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Your Business Is Not About Your Products Or Services

Have you ever said this to yourself or anyone else:  “I like it when the topic of health (or clean water or whatever your product or service is) comes up naturally in conversation. I feel confident and relaxed and everything goes really well.”

That’s me all over. When I can be totally myself, and when things just “come up naturally,” then I have a good time. I get to listen well, ask questions, and really be with the person.

When I joined the direct sales industry, it was because of a real joy about the products I represented, and a natural confidence that I could pass along the message about what was possible. I had passion, authenticity, and cheerfulness, and I consistently shared those things with people as I introduced them to my company and its products.

Over time, people liked and trusted me, and I had a pretty nice little business.

Then for some reason I began to think my way wasn’t the right way. I started copying other people’s ways of expressing and doing things, and suddenly I was selling, selling, selling. And I wasn’t feeling so good about things anymore.

Of course, this is all part of being a newbie, and we probably all go through similar rites of passage, but I’ve only just figured out what happened to me:  I forgot that I was really the product I was selling. I needed to relax and enjoy myself again, to get real, to become a better person, to relate to people the way I do, to trust them, and to have them trust me.

When I got into “doing it right,” I got lost.

This light bulb went off yesterday when I was reading a story told by Napoleon Hill in his Law of Success (you need a wheelbarrow to lug it around. So get one of those or buy a Kindle. Great book).

Hill had asked one of his stenographers to type the motto “Remember that your only limitation is the one you set up in your own mind.” She typed it up and then told him, “Your motto has given me an idea that’s going to be of value to both you and me.”

He told her he was glad to have been of service and thought no more about it … until he noticed she’d begun coming in early and leaving late, cheerfully and efficiently doing things that she was neither paid for nor expected to do, including studying Hill’s style and answering some of his many letters for him.

When his personal secretary moved on, Hill turned to the young woman who’d taken the initiative to already be his secretary, because “On her own time, after hours, and without additional pay, she’d prepared herself for the best position on my staff.”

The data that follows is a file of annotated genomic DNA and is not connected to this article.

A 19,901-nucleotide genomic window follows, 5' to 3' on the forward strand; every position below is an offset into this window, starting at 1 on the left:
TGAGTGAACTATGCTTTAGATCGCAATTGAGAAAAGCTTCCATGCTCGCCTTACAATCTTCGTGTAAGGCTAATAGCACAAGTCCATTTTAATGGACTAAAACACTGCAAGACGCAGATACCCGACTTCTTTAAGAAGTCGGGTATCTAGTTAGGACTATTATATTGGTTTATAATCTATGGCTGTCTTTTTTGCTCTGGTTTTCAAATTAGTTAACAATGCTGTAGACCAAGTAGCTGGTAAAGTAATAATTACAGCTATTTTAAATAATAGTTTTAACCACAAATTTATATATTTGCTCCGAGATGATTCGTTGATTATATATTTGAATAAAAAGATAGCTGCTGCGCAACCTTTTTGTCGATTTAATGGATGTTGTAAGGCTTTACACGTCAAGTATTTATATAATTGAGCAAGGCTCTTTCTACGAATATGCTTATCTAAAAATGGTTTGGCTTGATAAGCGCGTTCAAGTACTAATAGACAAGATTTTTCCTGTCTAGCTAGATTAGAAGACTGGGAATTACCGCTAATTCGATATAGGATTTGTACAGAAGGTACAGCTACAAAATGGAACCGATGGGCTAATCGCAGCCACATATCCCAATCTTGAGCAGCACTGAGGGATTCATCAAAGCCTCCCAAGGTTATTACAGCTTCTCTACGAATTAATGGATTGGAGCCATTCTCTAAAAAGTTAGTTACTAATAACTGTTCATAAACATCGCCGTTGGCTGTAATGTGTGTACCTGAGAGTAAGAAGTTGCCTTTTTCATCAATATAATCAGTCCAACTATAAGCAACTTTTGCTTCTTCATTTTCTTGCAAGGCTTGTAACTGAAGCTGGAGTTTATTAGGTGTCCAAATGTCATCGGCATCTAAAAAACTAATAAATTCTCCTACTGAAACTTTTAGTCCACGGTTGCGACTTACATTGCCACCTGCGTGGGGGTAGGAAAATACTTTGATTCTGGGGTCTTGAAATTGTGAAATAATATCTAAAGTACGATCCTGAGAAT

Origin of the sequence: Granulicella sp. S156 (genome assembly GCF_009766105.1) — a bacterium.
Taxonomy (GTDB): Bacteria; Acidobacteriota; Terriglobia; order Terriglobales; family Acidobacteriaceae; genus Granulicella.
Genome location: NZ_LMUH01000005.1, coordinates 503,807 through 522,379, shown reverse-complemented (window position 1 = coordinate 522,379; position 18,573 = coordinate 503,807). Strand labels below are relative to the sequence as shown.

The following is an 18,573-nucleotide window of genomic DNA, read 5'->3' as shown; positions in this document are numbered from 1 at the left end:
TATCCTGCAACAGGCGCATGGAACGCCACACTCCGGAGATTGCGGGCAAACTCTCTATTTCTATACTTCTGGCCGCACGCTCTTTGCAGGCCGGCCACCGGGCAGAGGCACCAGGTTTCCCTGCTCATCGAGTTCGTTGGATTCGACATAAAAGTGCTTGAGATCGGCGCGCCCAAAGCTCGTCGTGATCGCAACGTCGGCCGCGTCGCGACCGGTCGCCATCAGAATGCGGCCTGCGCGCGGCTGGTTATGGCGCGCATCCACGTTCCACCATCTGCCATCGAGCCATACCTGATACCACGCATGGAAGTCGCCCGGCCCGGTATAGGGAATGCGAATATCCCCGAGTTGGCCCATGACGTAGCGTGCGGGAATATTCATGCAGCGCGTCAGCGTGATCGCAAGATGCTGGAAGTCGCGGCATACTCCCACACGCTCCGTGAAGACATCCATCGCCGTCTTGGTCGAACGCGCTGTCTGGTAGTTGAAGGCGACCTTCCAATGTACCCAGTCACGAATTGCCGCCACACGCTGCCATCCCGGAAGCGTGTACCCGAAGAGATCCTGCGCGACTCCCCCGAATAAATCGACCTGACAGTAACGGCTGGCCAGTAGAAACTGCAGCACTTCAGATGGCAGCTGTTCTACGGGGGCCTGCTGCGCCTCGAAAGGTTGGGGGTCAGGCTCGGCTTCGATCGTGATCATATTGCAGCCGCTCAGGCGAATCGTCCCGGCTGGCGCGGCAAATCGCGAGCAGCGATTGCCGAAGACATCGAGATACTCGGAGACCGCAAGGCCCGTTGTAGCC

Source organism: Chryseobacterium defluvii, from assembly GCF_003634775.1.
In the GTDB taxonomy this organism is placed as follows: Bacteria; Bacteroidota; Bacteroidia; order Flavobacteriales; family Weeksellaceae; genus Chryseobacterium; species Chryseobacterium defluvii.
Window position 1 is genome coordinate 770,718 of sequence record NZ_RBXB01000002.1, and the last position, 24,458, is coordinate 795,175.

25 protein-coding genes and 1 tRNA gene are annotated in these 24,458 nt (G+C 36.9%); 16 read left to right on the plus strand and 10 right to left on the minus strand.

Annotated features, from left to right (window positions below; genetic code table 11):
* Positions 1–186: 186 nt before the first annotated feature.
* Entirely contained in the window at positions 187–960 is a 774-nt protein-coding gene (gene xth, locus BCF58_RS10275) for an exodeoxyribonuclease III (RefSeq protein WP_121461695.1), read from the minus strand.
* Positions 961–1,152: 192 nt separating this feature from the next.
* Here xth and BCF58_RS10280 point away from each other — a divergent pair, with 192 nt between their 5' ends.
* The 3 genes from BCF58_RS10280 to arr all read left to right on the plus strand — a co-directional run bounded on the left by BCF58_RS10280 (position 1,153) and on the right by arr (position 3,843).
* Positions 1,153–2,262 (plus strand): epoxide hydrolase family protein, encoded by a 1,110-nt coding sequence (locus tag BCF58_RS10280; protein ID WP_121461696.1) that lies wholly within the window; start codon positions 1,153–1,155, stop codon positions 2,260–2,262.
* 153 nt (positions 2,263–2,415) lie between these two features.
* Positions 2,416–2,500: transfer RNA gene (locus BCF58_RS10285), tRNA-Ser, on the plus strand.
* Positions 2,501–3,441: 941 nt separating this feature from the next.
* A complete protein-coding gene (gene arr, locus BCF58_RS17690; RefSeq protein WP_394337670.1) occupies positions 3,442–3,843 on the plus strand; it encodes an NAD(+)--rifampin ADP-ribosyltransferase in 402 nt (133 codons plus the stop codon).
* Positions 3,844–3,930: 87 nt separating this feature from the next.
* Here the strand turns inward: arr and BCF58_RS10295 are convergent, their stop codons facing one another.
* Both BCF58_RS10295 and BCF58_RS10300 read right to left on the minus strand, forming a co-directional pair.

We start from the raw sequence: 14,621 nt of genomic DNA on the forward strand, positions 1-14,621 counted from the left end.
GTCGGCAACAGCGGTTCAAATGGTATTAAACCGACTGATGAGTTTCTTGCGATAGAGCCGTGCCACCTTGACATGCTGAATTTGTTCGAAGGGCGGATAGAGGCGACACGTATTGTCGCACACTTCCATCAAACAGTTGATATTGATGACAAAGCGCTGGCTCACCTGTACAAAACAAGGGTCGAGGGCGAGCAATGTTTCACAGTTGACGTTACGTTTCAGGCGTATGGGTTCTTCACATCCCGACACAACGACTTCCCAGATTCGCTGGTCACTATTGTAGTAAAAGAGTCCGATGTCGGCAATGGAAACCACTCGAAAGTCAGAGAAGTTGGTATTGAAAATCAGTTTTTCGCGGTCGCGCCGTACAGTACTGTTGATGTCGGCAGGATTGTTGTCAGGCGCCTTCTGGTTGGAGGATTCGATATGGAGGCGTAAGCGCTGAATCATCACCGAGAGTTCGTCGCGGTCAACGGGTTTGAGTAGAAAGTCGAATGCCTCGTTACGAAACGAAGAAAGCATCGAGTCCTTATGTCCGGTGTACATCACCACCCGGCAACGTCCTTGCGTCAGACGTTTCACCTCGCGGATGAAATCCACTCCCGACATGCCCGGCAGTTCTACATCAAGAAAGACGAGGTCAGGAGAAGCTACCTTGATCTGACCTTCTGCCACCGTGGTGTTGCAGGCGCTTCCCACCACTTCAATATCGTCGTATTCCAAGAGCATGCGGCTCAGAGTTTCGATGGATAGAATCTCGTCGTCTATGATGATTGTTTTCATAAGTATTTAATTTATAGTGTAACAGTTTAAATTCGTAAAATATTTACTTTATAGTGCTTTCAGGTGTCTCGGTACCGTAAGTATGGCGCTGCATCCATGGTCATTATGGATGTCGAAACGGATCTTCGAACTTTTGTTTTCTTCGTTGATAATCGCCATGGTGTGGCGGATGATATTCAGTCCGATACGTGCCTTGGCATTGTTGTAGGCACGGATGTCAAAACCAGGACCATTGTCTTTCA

But that’s not all. This person soon became so valuable in her work community that she started getting great offers from people outside Napoleon Hill’s office.

And he knew he had to pay her a lot more to keep her: “I have increased her salary many times and she now receives four times what she earned when she first went to work for me as a stenographer. And to tell you the truth, I am helpless in the matter because she has made herself so valuable to me that I cannot get along without her.”

So what does this have to do with being a successful sales rep or entrepreneur?


It wasn’t just the doing of these extra things that made Hill pay her four times as much (plenty of people had come early and stayed late before). He was also paying for her initiative, her cheerful execution of a plan, her consistency, her intention to make both their lives better, and her leadership.

He was paying her─and without hesitation─for being who she was. And people will do the same thing with you, even when they’re cutting back on other things. They will choose you and your products over many other choices simply because you’ve consistently shown up, been yourself, listened well, and tried to make their lives better.

This is trust. This is attraction marketing at its best.

Obviously there are many more things to learn about being a successful business person. But this one is at the heart of it all. Make your very own trusted self indispensable to people. You won’t get lost like I did, and your business will grow.


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